Last Tango in Halifax: The Highs and Lows of Lesbian Representation

 

Photograph: Matt Squire/BBC/Lookout Point

Last Tango in Halifax is all about unconventional love stories. The drama follows Alan Buttershaw and Celia Dawson, two widowed septuagenarians, who reconnect over Facebook. Alan and Celia liked each other in school. And now, all these years later, they rekindle the flame of that romance. Last Tango is peopled by the unlikely couple, their children, and grandchildren. It’s a subtly subversive drama about modern-day family life. And the most subversive thing about Last Tango is its depiction of lesbian love.

When we first meet Celia’s daughter Caroline, it looks as though she has a perfect life. At 50 she has a successful teaching career, a beautiful house, two sons getting ready to fly the nest, and twenty years of marriage to John. There’s just a slight hitch. John is cheating on her, with the alcoholic aspiring novelist Judith. When their marriage falls apart, John realizes he has made a mistake. But for Caroline, their separation is freeing. She comes to realize that she’s not in love with John. And admits to herself that she’s a lesbian.

Like her mother, Caroline has her own unconventional love story. But this romance comes as a shock to posh and proper Celia. Kate is younger than Caroline. And – unlike Caroline’s family and friends – she’s Black. But their passion is proof that opposites attract. Caroline and Kate give each other balance. As their relationship takes root, they plan a wedding and – at Kate’s urging – a new baby.

Last Tango first aired in 2012, and provided ground-breaking lesbian representation. Actress Sarah Lancashire is proud of what she has achieved.

“The role that I play, Caroline, has clearly hit a nerve with a lot of people. I’ve had a lot of lovely feedback from women in their mid-life who have found themselves in similar circumstances or are just embarking on same-sex relationships.

“Their feedback has been that the sensitivity has been beautiful, they haven’t seen that nature of the relationship portrayed or written in such a sensitive manner before. Because it’s never salacious – it’s not there to shock – it’s really, really beautifully done.”

In her three decades on television, Lancashire has never got so much fan-mail. “People maybe find it easier to write to you because they don’t know you, and so they know that they’re not going to be judged, but there have been very honest and very open letters from women. There was one lady who made her mum sit down and watch the entire series, and then came out to her.”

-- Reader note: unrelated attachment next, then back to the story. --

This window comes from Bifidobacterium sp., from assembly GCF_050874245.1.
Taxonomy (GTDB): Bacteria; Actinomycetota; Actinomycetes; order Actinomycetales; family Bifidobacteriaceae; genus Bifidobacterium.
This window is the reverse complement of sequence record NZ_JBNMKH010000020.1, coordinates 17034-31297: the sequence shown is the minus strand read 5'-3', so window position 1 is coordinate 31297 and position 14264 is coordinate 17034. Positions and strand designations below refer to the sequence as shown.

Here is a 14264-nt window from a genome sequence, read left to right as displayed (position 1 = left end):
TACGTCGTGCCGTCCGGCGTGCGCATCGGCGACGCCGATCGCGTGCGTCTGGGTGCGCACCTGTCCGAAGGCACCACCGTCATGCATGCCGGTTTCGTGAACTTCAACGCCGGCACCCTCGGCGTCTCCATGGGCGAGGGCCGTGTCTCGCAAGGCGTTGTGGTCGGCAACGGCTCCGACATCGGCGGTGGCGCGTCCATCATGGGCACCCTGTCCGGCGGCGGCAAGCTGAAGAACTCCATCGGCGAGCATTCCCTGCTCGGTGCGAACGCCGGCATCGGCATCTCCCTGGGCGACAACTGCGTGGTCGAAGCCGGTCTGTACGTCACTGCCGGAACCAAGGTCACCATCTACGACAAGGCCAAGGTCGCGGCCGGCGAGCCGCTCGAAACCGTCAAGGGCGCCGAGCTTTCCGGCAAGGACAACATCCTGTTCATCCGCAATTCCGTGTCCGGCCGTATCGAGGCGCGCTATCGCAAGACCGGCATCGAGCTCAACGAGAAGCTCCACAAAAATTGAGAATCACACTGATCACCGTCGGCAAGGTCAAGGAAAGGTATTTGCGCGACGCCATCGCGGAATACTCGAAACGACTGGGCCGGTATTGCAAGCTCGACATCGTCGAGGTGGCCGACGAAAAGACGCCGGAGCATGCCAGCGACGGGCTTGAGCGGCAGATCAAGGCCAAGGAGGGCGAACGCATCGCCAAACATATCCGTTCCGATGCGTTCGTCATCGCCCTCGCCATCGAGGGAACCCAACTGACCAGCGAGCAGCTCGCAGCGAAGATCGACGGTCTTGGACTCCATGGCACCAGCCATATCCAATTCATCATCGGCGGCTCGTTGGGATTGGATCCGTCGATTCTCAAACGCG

Caroline’s late-in-life lesbian romance, praised by critics and fans alike, comes to an abrupt end. Kate is hit by a car right after their wedding. One half of the most visible lesbian couple on British television leaves to join the ever-growing ranks of dead lesbian characters. Not even in a small-town, Sunday night drama can we escape the Bury Your Gays Trope.

Whether it’s Sandy Lopez in ER, Poussey Washington in Orange is the New Black, or Kate in Last Tango in Halifax, it always seems to be the Black half of an interracial lesbian couple who gets killed off.

Sally Wainwright initially defended the decision to kill off Kate. “When I did that storyline, I genuinely didn’t think that gay female characters persistently got killed off, I really didn’t know. I honestly did not know.” According to her, this “very poignant storyline” was what enabled Celia to reconnect with her daughter. A Black lesbian character was killed off so that a straight white woman can have an epiphany – it doesn’t send a brilliant message.

This plot twist left Last Tango fans with questions. Why was Kate’s life the price of Celia learning not to be homophobic? And why was Kate – the sole Black lesbian on the show – considered expendable? Wainwright ultimately apologized for killing off Kate, saying “at the time I thought it was the right choice, but I do actually regret it now.”

There is one silver lining: Kate’s baby, Flora, survived the accident. As Catherine’s younger son struggles to accept his new sister, Last Tango takes an unflinching look at how homophobia and racism can shape family dynamics. Time heals this wound. With real tenderness, the writers explore what it means for your family tree grows in unexpected directions.

But Last Tango is yet to grapple with Flora’s background. When Kate died Flora not only lost a mother, but a vital link to her heritage. Perhaps the hotly anticipated sixth season – which Wainwright has already started planning – will focus more on her journey in a white family and community.

We can also hope that Caroline will find romance in the sixth season. Since Kate died in the third season, Caroline’s love life has been on the show’s back burner. Series five saw Caroline’s first attempt to re-enter the lesbian dating pool end with not only rejection but thinly-veiled disgust.

She and a younger colleague, Ruth, had been clicking. They had real chemistry. They shared a sense of humor. But the instant she learned that Caroline had been married to another woman, Ruth turned on her. Too many lesbians will recognize that sudden pivot, from maybe-more-than-friendship to outright hostility. Aside from Celia’s judgemental behavior, this was Caroline’s first real brush with homophobia. And it was pitch-perfect.

It’s not all doom and gloom, though. With the support of her step-sister Gillian, Caroline makes a pilgrimage to North England’s lesbian hotspot: Hebden Women’s Disco. This is, of course, an homage to the real-life Todmorden Women’s Disco. There, Caroline meets other lesbians of all backgrounds – and recognizes quite a few from her hometown. The scene has been set for a new love. Fingers crossed Catherine’s next partner doesn’t get bumped off!